The Art of Collaboration



Writer: Kendrick Porter; Editor: Kadeem Pilgrim


Collaborations in fashion, much like in music, have become a mainstay in pop culture. From Ariana Grande’s collaboration with Givenchy to Gucci Mane’s newly minted partnership with Gucci (no pun intended), more and more luxury brands are starting to look no farther than the Billboard Hot 100 for inspiration. 


Moreover, artists like Rihanna and Billie Eilish are also playing a major role in turning high-end fashion brands like Louis Vuitton and MCM into household names amongst Gen Z consumers.


Piper Jaffray's “Taking Stock with Teens” fall survey, which polled 9,500 students, reported that 14% of the respondents named Louis Vuitton as their fashion brand of choice; LV came in second to Michael Kors, which garnered 27% of teen respondents votes for their fashion brand of choice.

Most recently, Nicki Minaj took to the internet to announce her upcoming collaboration with Fendi; this following the rapper’s unexpected (and unwarranted) announcement that she would be retiring from the rap game - you gotta love a good old’ IOS press release, am I right?


And as the world girded its loins in preparation for Nicki’s Fendi drop, Gucci Mane took to Instagram to confirm a collaboration that seemed destined to happen from the moment he dropped his first single. He would be joining forces with the Gucci brand to produce a collection of 70’s inspired pieces, including a dope floral tracksuit reminiscent of Studio54’s heyday.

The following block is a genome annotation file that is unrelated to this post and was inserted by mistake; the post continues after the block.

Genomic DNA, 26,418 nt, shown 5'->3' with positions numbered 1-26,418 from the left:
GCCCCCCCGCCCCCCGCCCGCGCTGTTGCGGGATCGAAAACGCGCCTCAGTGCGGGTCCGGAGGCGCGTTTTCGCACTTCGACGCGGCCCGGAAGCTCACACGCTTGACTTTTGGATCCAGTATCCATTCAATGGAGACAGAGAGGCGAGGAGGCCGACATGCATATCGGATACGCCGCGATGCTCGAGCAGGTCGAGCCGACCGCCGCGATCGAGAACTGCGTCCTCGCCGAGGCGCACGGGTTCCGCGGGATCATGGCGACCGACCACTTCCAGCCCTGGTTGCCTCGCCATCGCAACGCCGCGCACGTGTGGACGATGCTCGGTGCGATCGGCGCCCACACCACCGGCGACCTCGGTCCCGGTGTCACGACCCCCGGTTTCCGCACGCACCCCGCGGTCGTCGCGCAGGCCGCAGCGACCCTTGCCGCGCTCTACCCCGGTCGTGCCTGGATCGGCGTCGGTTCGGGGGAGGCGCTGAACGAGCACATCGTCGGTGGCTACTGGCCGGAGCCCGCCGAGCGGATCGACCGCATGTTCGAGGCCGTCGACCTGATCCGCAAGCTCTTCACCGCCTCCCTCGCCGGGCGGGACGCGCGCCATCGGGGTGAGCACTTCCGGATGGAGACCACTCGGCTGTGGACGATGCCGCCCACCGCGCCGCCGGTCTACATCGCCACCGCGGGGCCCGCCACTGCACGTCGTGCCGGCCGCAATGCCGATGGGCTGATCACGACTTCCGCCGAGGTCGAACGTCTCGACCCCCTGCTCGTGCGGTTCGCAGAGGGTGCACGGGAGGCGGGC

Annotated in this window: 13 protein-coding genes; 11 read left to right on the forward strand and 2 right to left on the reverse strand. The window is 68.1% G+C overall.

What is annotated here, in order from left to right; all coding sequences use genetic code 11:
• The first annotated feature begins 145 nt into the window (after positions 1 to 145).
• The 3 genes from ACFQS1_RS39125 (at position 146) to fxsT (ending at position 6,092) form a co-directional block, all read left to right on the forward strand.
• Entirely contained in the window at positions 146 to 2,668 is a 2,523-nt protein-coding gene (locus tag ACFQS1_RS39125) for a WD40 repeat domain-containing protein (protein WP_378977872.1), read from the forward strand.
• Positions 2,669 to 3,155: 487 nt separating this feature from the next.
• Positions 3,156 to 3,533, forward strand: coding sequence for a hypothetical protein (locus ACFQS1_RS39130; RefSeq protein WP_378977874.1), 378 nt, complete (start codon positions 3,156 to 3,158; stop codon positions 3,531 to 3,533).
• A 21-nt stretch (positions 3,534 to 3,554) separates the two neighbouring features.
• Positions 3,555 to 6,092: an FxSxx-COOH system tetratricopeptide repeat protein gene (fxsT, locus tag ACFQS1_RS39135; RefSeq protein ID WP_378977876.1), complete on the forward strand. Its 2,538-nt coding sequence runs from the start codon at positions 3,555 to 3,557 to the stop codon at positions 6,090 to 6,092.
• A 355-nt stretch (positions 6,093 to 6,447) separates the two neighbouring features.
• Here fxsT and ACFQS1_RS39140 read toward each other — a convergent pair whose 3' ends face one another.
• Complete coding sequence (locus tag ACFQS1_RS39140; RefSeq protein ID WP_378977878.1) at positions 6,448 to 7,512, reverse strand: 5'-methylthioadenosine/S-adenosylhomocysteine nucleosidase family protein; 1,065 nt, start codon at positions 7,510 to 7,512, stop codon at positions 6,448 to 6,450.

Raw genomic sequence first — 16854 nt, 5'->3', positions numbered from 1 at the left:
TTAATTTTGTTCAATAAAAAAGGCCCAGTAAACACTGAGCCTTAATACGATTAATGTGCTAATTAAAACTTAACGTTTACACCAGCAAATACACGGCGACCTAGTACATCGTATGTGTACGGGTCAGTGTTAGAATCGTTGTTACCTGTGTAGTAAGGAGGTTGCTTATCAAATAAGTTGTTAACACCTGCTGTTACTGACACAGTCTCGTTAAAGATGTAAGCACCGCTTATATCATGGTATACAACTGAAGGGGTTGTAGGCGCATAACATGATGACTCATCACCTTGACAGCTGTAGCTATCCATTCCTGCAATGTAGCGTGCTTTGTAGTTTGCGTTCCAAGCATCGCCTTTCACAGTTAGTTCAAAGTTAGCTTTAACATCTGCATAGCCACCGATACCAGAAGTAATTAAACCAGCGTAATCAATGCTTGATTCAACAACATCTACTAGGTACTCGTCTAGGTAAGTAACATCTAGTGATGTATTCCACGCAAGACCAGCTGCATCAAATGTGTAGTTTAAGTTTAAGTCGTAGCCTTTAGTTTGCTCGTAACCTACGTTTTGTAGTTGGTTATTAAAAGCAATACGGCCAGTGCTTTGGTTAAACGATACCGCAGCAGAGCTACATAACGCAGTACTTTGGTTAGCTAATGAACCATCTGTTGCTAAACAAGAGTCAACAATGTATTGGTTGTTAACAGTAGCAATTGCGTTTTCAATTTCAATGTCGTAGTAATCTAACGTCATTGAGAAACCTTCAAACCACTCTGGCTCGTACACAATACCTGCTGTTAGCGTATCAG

But what makes Gucci’s collection, “Gucci Cruise 20”, such an important topic of conversation within the black community, however, are the events that occurred before the collaboration was announced. 


Gucci was in hot water a mere 9 months ago after releasing an $890 jumper reminiscent of a blackface costume. The tone-deaf decision to premiere the highly offensive piece cost the brand the support of a number of black celebrities, as well as its financial investment in the production of the jumpers. 


Ultimately, however, the move proved itself to be a blessing in disguise.  Following the backlash, Gucci brought on former MLB executive, Renee Tirado, to lead its diversity initiatives as the brand’s Global Head of Diversity.  Moreover, the backlash likely played a role in the brand’s decision to partner with Big Guwop himself.


Ultimately, the art of collaboration is brilliant in that it unites two powerful brands with disparate perspectives. In doing so, the world of fashion is often gifted unique collections that tell a story and, more often than not, increase the clout of both parties. 


And then there are those occasional instances when collaborations are meant to do more. Every once and awhile brands use collaborations to invite opposing perspectives to the table, to start conversations, and to enact change. 


Whether or not that’s Gucci’s true intention, only time will tell. Until then, you can catch me in my Cross Colours